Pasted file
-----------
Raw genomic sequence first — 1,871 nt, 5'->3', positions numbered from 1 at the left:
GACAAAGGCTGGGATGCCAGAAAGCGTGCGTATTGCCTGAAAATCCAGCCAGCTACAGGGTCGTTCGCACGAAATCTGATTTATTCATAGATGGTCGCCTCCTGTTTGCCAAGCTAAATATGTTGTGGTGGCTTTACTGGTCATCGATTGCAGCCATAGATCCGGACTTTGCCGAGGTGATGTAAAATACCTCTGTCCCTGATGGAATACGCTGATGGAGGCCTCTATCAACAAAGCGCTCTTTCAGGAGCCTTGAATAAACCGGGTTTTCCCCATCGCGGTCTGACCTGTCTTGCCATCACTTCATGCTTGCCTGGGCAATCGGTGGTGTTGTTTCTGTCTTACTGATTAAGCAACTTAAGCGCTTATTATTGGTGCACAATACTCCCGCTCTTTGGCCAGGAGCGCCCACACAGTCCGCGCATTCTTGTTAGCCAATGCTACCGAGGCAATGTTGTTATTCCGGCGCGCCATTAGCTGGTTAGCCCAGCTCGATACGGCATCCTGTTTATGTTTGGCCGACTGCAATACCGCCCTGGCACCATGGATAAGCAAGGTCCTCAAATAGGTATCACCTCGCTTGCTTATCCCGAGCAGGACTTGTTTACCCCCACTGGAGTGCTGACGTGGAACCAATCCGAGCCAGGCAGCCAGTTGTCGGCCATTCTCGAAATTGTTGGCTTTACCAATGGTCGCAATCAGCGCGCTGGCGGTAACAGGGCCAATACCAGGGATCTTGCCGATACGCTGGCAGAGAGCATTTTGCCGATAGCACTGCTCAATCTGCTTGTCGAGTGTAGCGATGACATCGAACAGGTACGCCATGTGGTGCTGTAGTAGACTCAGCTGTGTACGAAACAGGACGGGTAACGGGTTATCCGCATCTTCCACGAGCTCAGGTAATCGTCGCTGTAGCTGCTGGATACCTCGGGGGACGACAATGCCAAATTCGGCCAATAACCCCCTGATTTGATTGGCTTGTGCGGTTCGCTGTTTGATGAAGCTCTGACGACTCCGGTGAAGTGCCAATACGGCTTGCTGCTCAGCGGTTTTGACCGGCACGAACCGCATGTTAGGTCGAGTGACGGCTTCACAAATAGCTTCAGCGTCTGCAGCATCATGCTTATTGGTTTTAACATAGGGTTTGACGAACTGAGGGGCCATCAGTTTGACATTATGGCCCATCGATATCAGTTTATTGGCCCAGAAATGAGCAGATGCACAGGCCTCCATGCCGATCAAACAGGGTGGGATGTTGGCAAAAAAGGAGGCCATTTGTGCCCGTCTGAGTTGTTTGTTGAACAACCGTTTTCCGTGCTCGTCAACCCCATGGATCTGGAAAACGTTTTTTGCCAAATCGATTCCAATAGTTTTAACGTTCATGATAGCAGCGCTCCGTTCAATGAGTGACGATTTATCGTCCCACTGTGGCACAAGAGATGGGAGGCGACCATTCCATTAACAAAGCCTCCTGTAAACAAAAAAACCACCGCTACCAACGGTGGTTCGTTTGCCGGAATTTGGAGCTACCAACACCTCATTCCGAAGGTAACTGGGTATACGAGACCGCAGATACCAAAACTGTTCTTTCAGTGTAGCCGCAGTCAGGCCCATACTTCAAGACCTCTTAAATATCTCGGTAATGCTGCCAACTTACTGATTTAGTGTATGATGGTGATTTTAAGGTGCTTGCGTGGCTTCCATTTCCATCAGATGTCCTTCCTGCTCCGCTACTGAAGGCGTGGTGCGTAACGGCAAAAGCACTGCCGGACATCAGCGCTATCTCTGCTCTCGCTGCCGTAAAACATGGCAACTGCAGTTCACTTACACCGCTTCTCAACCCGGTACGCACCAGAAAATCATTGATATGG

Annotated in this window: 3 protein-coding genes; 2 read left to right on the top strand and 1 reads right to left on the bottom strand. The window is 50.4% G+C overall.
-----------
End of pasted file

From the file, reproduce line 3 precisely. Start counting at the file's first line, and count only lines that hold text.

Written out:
Annotated in this window: 3 protein-coding genes; 2 read left to right on the top strand and 1 reads right to left on the bottom strand. The window is 50.4% G+C overall.